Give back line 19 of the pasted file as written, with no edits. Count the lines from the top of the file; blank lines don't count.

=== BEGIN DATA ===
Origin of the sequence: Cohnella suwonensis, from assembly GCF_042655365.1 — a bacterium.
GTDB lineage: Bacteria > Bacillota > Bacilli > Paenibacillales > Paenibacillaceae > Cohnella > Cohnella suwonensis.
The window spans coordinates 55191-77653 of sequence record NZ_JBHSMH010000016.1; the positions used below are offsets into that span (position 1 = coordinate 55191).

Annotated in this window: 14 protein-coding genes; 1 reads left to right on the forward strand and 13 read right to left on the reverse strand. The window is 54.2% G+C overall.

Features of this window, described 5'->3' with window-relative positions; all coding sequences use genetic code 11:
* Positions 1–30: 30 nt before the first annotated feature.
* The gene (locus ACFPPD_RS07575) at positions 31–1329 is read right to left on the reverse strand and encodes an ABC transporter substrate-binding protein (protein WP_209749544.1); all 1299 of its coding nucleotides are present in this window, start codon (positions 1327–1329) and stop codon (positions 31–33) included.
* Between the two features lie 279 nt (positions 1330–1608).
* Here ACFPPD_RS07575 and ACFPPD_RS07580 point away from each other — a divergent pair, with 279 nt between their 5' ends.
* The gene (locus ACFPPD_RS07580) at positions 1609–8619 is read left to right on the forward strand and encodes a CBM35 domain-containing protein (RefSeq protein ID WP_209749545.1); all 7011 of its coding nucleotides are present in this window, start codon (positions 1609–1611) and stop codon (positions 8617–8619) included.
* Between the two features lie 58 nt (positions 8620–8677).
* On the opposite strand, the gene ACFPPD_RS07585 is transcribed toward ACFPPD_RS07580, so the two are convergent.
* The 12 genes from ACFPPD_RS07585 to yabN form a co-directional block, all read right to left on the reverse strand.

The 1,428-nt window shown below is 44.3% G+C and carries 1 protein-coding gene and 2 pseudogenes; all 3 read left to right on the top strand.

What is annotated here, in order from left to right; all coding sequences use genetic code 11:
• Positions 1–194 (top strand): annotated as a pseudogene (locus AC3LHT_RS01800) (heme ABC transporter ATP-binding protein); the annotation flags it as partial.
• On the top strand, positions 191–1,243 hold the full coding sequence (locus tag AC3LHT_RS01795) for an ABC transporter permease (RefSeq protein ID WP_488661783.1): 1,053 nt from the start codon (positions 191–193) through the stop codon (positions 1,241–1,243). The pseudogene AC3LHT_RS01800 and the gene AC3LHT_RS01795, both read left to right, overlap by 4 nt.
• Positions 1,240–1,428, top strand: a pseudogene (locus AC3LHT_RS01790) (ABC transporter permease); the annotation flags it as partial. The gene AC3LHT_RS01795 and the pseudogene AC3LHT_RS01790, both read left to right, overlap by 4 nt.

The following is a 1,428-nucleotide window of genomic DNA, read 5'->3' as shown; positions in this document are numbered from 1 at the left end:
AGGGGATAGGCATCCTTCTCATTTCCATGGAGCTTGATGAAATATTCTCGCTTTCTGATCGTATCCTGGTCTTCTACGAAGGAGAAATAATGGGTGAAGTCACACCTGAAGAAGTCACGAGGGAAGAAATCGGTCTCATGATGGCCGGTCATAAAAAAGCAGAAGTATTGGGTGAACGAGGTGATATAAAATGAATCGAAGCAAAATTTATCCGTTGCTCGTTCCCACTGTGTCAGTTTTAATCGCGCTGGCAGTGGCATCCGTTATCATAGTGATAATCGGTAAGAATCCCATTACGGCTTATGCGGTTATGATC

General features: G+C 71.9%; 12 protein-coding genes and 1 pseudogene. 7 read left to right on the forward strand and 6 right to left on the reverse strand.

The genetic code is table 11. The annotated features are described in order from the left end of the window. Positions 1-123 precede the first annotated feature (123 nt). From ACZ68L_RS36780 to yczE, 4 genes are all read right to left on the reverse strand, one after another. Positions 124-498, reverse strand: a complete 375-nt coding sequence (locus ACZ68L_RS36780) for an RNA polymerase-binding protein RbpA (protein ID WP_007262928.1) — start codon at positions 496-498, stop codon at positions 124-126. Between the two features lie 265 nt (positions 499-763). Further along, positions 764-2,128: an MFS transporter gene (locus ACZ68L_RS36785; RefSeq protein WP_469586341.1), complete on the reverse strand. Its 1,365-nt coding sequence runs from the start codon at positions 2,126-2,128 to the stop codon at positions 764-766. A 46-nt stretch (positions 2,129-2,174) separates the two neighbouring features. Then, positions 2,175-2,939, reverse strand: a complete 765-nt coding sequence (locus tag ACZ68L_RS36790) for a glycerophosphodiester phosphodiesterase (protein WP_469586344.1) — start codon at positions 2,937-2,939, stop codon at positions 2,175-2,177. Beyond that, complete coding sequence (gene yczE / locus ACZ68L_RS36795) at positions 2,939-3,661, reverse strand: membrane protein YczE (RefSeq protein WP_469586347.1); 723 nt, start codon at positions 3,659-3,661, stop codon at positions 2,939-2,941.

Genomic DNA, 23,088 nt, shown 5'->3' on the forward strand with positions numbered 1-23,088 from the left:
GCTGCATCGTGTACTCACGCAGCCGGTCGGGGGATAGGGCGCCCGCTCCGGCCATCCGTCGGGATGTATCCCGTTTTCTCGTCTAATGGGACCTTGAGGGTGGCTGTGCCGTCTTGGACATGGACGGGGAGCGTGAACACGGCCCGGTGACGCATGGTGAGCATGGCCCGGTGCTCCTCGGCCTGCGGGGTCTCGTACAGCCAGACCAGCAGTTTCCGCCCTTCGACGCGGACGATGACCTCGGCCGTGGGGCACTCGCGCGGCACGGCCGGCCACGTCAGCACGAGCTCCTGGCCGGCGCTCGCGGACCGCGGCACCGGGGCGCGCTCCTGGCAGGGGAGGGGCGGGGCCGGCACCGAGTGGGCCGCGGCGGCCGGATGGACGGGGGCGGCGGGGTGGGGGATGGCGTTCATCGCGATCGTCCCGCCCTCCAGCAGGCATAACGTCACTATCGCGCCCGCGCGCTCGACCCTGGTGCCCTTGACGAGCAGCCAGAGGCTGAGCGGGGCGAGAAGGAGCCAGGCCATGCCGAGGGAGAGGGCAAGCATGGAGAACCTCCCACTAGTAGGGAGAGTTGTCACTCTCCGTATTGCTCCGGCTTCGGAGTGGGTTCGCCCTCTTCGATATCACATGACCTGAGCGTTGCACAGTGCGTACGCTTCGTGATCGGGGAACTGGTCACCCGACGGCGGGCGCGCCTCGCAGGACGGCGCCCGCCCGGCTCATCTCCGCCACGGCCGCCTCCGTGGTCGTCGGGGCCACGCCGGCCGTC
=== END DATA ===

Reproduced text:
The following is a 1,428-nucleotide window of genomic DNA, read 5'->3' as shown; positions in this document are numbered from 1 at the left end: